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The first colour photographs from the German front line during World War One - Telegraph

The first colour photographs from the German front line during World War One

Colour photographs from the German front line, WWI by Hans Hildenbrand

Frontline trench, observer. French serviceman at work in the trenches. Woods of Hirtzbach. (Haut-Rhin. France. June 16th, 1917)

French soldier, trenches, probably early in the war as there is no mud yet,

9-1918-5-29-A1-B German soldier in front of the ruins of the Cathedral of Soissons, 1918 akg-images

German soldier in front of the ruins of the Cathedral of Soissons, 1918 akg-images

Western front, loading a German A7V tank onto a railroad flat car.

World War I in Photos: Technology

Western front, loading German tank onto railroad flat car. Fewer than a hundred were produced, the only tanks manufactured by Germany that they used in the war. German troops did manage to capture and make use of a number of allied tanks, however.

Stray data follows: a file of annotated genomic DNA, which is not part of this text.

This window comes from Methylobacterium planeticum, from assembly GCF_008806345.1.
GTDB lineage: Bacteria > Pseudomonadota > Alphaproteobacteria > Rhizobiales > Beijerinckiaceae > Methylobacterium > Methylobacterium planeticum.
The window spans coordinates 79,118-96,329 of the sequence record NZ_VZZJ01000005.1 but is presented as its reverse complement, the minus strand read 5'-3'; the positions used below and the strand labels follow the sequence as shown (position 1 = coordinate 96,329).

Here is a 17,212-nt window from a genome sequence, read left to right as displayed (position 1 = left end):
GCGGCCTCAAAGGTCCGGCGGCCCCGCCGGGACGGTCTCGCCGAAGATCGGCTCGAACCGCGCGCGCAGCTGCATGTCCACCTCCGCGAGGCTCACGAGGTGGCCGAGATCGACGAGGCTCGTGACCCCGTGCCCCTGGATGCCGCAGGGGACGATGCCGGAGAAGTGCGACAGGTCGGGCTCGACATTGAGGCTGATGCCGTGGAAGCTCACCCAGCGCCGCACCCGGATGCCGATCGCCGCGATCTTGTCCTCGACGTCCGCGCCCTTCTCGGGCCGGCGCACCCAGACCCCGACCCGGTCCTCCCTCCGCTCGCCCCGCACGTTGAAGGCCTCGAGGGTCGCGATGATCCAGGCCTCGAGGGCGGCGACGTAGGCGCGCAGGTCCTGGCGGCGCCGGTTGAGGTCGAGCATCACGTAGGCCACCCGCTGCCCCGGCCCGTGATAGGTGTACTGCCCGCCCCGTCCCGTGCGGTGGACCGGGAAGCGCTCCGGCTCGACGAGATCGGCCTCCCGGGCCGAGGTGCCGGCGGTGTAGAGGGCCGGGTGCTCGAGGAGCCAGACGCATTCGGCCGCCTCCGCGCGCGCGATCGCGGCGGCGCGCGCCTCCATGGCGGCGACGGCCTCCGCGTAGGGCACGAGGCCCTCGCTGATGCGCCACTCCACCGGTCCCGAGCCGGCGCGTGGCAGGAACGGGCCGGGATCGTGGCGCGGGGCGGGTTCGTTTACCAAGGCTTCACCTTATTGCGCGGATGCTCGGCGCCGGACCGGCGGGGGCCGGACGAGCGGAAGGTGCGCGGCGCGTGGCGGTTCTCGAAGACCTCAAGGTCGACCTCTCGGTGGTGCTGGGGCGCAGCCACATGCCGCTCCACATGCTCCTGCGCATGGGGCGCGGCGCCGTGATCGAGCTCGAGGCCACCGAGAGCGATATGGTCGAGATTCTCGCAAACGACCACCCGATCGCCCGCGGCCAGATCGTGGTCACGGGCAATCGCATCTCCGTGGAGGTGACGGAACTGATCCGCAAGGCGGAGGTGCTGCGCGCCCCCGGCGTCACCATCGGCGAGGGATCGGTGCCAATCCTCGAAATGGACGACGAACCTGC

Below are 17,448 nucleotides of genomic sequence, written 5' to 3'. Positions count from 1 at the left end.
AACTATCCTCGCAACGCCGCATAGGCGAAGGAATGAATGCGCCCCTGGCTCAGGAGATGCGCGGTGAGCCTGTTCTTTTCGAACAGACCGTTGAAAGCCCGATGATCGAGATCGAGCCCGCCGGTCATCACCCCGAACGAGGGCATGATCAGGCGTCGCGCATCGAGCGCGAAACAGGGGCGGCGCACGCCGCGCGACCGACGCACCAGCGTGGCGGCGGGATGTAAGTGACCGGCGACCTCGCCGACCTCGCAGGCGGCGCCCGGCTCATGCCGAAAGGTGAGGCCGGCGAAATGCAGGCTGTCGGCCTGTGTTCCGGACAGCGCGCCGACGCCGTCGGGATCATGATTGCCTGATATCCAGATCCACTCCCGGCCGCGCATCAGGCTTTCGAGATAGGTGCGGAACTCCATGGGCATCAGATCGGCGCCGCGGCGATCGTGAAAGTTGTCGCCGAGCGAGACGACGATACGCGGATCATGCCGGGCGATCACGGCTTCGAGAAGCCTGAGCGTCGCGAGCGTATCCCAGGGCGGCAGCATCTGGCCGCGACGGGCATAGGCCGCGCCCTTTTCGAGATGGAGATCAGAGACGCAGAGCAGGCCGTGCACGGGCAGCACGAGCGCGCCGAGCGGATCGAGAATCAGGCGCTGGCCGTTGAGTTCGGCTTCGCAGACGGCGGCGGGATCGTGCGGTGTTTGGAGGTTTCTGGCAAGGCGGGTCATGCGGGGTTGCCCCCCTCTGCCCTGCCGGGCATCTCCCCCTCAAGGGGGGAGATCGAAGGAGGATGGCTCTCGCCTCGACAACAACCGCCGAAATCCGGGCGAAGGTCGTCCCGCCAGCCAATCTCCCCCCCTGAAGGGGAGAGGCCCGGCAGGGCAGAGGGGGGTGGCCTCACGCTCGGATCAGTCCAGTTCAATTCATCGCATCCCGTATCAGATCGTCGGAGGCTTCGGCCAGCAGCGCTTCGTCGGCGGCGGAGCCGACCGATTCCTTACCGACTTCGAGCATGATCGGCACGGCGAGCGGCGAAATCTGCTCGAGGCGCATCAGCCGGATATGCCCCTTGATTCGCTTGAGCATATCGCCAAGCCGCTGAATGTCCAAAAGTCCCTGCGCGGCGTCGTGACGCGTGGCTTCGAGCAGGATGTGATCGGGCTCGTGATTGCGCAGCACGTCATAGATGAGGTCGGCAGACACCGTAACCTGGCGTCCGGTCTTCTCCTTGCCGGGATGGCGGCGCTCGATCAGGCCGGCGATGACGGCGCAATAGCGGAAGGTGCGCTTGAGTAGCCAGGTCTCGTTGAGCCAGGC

Rare World War One Colour Photographs by Hans Hildenbrand,one of 19 official German photographers documenting the war, but the only one to shoot in colour. Hildenbrand’s images were taken mostly in the Alsace and Champagne sectors during 1915 and 1916.

Rare World War One Colour Photographs by Hans Hildenbrand,one of 19 official German photographers documenting the war, but the only one to shoot in colour. Hildenbrand’s images were taken mostly in the Alsace and Champagne sectors during 1915 and

The wreck of a German tank, which was destroyed during a battle on the Western Front.

Rare Color Photographs from the Trenches of World War I

Rare Color Photographs from the Trenches of World War I - The wreck of a German tank (a captured British which was destroyed during a battle on the Western Front.

Village near Arras, France, conquered by the Germans in May 1915. The whole village is intersected by trenches.

Village near Arras, France, conquered by the Germans in May The whole village is intersected by trenches.

This is a great World War I image Ive not seen before, showing action from the German POV. What  an expansive shot!  This Autochrome photo was as rendered on a photo-postcard, a medium that had  become very popular at the turn of the century. Arguably, the image suffers a little from the postcard  repro process, but its stil a DYNAMIC shot. Look at that Zep!  The spiked helmets, I think, peg this  to the 1914 or 15 campaigns.

Colored_Photo Zeppelins over the battlefield artillery, pin by Paolo Marzioli

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